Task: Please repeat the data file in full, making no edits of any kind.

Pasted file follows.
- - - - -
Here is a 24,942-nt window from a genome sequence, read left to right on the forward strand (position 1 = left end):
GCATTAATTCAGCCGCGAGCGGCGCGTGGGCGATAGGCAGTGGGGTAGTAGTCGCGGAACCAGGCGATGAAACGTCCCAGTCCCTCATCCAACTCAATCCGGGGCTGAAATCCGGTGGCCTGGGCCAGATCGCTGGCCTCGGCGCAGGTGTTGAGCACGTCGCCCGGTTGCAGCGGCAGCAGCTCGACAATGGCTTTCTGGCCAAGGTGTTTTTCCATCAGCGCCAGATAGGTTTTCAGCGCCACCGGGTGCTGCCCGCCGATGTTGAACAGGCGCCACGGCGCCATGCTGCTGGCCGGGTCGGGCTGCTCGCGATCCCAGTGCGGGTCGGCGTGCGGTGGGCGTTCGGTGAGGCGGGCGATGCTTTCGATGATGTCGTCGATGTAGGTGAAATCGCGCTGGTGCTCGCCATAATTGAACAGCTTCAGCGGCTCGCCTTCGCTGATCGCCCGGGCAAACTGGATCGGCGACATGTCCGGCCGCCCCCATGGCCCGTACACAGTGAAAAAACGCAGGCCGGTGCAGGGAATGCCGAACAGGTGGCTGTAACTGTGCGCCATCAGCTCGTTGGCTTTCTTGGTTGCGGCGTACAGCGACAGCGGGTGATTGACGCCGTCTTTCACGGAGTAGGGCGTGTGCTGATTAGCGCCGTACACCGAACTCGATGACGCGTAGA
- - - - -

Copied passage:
Here is a 24,942-nt window from a genome sequence, read left to right on the forward strand (position 1 = left end):
GCATTAATTCAGCCGCGAGCGGCGCGTGGGCGATAGGCAGTGGGGTAGTAGTCGCGGAACCAGGCGATGAAACGTCCCAGTCCCTCATCCAACTCAATCCGGGGCTGAAATCCGGTGGCCTGGGCCAGATCGCTGGCCTCGGCGCAGGTGTTGAGCACGTCGCCCGGTTGCAGCGGCAGCAGCTCGACAATGGCTTTCTGGCCAAGGTGTTTTTCCATCAGCGCCAGATAGGTTTTCAGCGCCACCGGGTGCTGCCCGCCGATGTTGAACAGGCGCCACGGCGCCATGCTGCTGGCCGGGTCGGGCTGCTCGCGATCCCAGTGCGGGTCGGCGTGCGGTGGGCGTTCGGTGAGGCGGGCGATGCTTTCGATGATGTCGTCGATGTAGGTGAAATCGCGCTGGTGCTCGCCATAATTGAACAGCTTCAGCGGCTCGCCTTCGCTGATCGCCCGGGCAAACTGGATCGGCGACATGTCCGGCCGCCCCCATGGCCCGTACACAGTGAAAAAACGCAGGCCGGTGCAGGGAATGCCGAACAGGTGGCTGTAACTGTGCGCCATCAGCTCGTTGGCTTTCTTGGTTGCGGCGTACAGCGACAGCGGGTGATTGACGCCGTCTTTCACGGAGTAGGGCGTGTGCTGATTAGCGCCGTACACCGAACTCGATGACGCGTAGA